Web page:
Quilliam’s President Noman Benotman examines why Extremists have declared Libya part of the Isil caliphate, and what’s gone wrong.
Libya is now in the throes of an extreme political crisis. If the conditions remain unchallenged and, hence, unchanged, it will turn into another Syria or Iraq.
While ISIL has managed to capture the attention of the international media with its powerful propaganda and its violent tactics, the world’s has ignored the equally threatening Islamist groups and movements that have prospered in North Africa in the post-Arab Spring vacuum. Nowhere is this threat more profound than with the rise of radical Islam in Libya.
Since 2012, the capital, Tripoli, has principally been controlled by an Islamist-dominated General National Congress and an array of Islamist militias. In the east, Ansar al-Sharia (AS), the group made infamous for its involvement in the killing of US Ambassador Chris Stevens in Benghazi in September 2012, and designated by the USA as a terror organisation, has grown in military power and political influence. Since early 2013, the city of Benghazi has been plagued by political violence. Assassinations are happening almost daily, and bombings and kidnappings have been a regular feature. Islamist militias, including AS, have been blamed for the violence. The dynamics of Islamism in the eastern region of Libya are a cause for huge concern. We must respond.
The ongoing low-level insurgency in Benghazi is driven by two factors. The first is the radical Islamist ideology of certain groups that refuse to recognise the modern state and its institutions. For example, according to the leader of AS’s Benghazi branch, Mohammed al-Zahawi, his group will not disarm and demobilise until its version of sharia is imposed. The realisation of such an Islamic state constitutes the group’s main aim. In other words, it is the nature of their Jihad.
The second reason is the Islamists’ history with the state security forces. During the 1990s, Muammar Gaddafi unleashed a crackdown on all expressions of Islamism, which saw thousands of youths arrested and jailed as political prisoners. Many were incarcerated in the notorious Abu-Saleem prison. Today’s rejection of state institutions has its roots in that brutality.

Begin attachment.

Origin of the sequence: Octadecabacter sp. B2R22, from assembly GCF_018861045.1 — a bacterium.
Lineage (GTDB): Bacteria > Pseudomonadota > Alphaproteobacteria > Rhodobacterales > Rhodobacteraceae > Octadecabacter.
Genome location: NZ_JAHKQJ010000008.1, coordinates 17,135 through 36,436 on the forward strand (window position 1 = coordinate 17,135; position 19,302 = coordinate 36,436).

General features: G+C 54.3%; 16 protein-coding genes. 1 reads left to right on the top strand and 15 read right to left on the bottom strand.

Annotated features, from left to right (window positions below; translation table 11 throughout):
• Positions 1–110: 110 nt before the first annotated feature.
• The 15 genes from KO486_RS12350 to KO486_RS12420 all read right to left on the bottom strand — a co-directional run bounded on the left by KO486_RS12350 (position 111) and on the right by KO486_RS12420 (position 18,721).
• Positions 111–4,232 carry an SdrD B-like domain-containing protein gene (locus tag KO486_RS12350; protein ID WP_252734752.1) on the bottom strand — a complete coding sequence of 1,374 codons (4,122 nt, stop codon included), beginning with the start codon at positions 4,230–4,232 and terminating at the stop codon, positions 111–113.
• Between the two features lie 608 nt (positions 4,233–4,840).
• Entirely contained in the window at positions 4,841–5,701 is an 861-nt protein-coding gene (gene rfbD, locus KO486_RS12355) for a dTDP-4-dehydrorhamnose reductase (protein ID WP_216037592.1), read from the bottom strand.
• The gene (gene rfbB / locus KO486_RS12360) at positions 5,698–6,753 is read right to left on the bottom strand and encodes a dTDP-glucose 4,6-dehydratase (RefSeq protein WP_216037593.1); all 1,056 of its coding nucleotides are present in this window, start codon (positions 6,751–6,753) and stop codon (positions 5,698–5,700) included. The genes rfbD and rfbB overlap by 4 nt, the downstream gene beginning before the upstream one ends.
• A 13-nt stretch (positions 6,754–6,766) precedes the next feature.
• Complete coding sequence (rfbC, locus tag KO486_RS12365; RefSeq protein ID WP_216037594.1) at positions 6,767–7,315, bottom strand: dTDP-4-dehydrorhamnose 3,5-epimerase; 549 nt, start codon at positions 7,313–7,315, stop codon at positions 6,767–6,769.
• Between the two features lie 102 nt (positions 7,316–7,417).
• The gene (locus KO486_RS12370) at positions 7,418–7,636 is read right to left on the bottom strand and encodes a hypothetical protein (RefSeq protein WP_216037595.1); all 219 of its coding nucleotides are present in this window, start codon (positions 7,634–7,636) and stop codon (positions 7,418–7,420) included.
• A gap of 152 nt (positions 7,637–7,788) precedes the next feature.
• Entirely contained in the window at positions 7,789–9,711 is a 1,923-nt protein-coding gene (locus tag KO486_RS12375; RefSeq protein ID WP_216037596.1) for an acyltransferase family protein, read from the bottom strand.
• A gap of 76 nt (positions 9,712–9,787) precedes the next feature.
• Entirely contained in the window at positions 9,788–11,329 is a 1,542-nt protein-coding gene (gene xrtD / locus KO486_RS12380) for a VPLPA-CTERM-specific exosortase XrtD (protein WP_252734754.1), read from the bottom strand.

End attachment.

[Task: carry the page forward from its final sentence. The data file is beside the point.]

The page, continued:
Unfortunately, over the last two years, the central government in Tripoli has not been able to provide the necessary military, political and financial support needed to resolve the crisis in Benghazi. In May 2014, General Hifter, an established Libyan General, announced the beginning of “Operation Dignity”: a military-led campaign to eliminate terror from the country formed from a broad-based coalition in Benghazi and neighbouring cities as well as Cyrenaica. The campaign began with air raids on the bases of some of the most powerful Islamist militias such as Ansar al-Sharia, the Raf Allah al-Sahati Brigade and the 17 February Martyrs Brigade.
As a response to this campaign, Islamist militias united to form a brutal coalition now known as the “Shura Council of Benghazi’s Revolutionaries”. The most recent of their attacks involved a suicide bombing in the surroundings of Benghazi’s Benina airport that claimed the lives of 40 soldiers.
However, Benghazi is not the only Islamist stronghold in Libya: the city of Derna, which has historically been a strong recruiting ground for Jihadi fighters to Afghanistan, Iraq, and more recently Syria, is of serious concern. Derna has remained largely outside the influence of the central state since the 2011 uprising, leaving radical Islamists with the freedom to realise their ideal Islamic polity. According to local reports, Derna’s Shura Council of Islamic Youth and Ansar al-Sharia have decided to declare Derna an “Islamic emirate” and publicly announce their allegiance to ISIL and its leader and so called “Caliphate” of Abu Baker al-Baghdadi. This means that ISIL now has its terrorist tentacles in Libya.
If the international community continues to overlook the current Libyan crisis, the country is likely to become an incubator of militant Islamist groups. Such a state would constitute a threat not only to its immediate neighbours but also to the West. Neutralising the influence of radical Islamists should therefore a top priority. In addition to a military response, however, we need a holistic and proactive approach that focuses on achieving reconciliation and stability. This involves forcing all rival political parties to the negotiation table to agree that a newly elected parliament is the sole representative body in the country. It is only from here that an inclusive and broad-based government can be realised.
Born in Libya in 1967, Noman Benotman first adopted radical Islamism in the mid-1980s after reading the books of Sayyid Qutb. In 1989 he travelled to Afghanistan where he fought against the Soviet Union, taking part in battles around Khost, Gardez and elsewhere. After the Soviet withdrawal, he helped set up the Libyan Islamic Fighting Group which aimed to violently overthrow Colonel Gaddafi and establish an ‘Islamic state’ in Libya. In 1994, he moved to Sudan where he forged close links with Osama bin Laden, Ayman al-Zawahiri and other key members of al-Qaeda. Since 1995 he has lived in London where he was initially part of the ‘Londonistan’ scene alongside other senior extremists such as Abu Qatada and Abu Musab al-Suri before gradually distancing himself from Islamism.
He is currently President of the Quilliam Foundation, and leads Quilliam’s work on de-radicalisation processes in the UK and abroad.
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